The Shooting Industry Foundation of Australia Executive Officer James Walsh says the peak industry body has been blindsided by a critical change in the drafting of new legislation to implement a firearms amnesty in Queensland.
“The new legislation is inadequate and will see illegal guns stay in the community rather than getting them out. This legislation completely misses the target,” Mr Walsh says.
Under the changes, licensed dealers will have reduced ability to receive and safely store firearms handed in anonymously, and individuals will have to take their unlicensed and unregistered firearms into police stations. Ultimately this will require a diversion of front-line police resources to receive, store and dispose of the unregistered firearms. In previous amnesties this service was offered at no charge by licensed firearm dealers, but is now prohibited under the current laws where someone seeks to hand in firearms anonymously.
“The Queensland Government has gone against the advice of firearms industry experts and ignored the successes of previous firearms amnesty models. This flawed piece of legislation will result in a firearms amnesty in Queensland that will leave illegal firearms in the community.”
“Ultimately, it is a public safety issue, it’s a breach of community expectations and trust. Why would the Queensland Government dismiss the previously effective and proven models of firearms amnesties by adding extra regulation, not only on the amnesty itself, but on the very people licensed by Police to manage the transfer of firearms?” he says.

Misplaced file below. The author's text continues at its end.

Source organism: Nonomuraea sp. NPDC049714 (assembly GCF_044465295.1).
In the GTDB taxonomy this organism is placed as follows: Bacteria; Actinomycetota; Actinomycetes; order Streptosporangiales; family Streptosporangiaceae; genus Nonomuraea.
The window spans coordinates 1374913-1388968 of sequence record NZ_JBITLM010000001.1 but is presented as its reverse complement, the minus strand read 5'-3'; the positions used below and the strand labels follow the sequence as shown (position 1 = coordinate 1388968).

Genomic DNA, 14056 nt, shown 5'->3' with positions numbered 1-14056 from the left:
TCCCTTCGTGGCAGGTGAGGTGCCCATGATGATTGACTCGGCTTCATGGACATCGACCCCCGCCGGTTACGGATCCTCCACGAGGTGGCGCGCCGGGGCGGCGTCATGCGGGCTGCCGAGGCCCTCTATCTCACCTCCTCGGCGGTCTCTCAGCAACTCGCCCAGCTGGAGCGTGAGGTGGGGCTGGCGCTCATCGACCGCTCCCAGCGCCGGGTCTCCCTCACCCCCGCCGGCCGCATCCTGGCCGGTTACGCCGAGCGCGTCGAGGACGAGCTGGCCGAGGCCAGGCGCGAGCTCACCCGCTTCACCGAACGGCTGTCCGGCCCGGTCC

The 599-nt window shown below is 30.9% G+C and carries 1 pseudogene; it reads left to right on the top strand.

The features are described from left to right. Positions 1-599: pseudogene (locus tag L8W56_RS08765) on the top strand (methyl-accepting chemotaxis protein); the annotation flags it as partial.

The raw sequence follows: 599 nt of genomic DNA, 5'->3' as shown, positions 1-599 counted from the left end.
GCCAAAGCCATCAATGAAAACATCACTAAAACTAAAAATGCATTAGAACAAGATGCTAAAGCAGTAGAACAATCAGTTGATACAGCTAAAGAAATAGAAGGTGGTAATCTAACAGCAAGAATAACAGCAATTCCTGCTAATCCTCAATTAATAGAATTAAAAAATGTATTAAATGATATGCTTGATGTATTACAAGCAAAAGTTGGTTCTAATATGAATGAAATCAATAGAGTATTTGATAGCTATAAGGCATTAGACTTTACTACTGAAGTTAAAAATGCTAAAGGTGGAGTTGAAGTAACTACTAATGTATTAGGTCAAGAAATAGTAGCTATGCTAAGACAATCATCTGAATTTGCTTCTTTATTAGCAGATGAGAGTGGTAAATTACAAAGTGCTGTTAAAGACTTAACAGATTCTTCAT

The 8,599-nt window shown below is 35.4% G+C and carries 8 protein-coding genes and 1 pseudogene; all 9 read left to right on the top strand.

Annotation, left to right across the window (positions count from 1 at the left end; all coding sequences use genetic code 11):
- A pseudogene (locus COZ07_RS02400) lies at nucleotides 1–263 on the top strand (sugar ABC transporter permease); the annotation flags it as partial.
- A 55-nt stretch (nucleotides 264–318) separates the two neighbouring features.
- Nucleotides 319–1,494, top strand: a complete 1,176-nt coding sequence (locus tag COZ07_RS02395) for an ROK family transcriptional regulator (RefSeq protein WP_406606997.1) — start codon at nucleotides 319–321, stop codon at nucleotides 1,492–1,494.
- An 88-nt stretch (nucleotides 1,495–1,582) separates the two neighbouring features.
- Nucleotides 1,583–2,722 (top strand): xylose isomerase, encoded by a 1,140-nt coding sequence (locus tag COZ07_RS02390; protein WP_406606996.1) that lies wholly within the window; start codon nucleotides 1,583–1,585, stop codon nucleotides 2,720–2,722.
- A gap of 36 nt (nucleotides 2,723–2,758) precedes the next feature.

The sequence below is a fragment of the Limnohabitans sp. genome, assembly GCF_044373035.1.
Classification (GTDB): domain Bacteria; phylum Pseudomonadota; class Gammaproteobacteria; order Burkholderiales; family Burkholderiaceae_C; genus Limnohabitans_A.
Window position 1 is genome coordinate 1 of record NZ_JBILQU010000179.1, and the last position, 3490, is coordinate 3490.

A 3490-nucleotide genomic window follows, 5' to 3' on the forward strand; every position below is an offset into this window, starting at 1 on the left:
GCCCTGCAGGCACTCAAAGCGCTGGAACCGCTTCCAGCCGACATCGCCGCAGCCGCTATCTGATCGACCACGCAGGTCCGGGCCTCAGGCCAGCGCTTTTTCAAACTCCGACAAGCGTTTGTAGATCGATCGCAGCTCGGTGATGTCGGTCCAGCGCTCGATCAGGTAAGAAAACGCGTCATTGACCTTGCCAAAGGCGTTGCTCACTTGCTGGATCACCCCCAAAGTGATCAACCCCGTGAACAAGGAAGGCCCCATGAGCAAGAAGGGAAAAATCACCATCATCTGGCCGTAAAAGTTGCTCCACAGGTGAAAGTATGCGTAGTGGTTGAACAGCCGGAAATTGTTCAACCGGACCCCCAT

New rules introduced in Queensland now mean that firearms dealers licensed by Queensland Police will have reduced incentives, added risks and added costs to participate in the firearms amnesty. If someone does hand a firearm in to a licensed dealer anonymously, the dealer is in possession of an unregistered firearm and must present themselves to their closest police station to fill out forms and surrender the firearm for destruction immediately. In country areas this will mean closing the dealership, while the dealer makes the long journey to present themselves to the police station with the illegal guns. Dealers are also concerned about having to drive around the community with unregistered guns and the potential to be charged with possession of illegal firearms.
“The amnesty model the Queensland Government have rolled out loads dealers up with extra compliance, storage and transportation obligations that comes at a significant cost to their business and the risk of being charged for unlicensed firearms offences. With businesses already burdened with the economic fallout from COVID, the cost benefit case just doesn’t add up. It is not acceptable that the Queensland Government expects business to pick up the slack because of their poor decisions” Mr Walsh says.
“If Queensland wants to be part of the solution in removing illegal guns from our communities, the Government should immediately review its firearms amnesty legislation and make the appropriate amendments it needs to be viable, workable and successful – and attract the support of Australian Firearms Management experts,” he says.
Further Information: James Walsh SIFA Executive Officer Tel 0419 933 066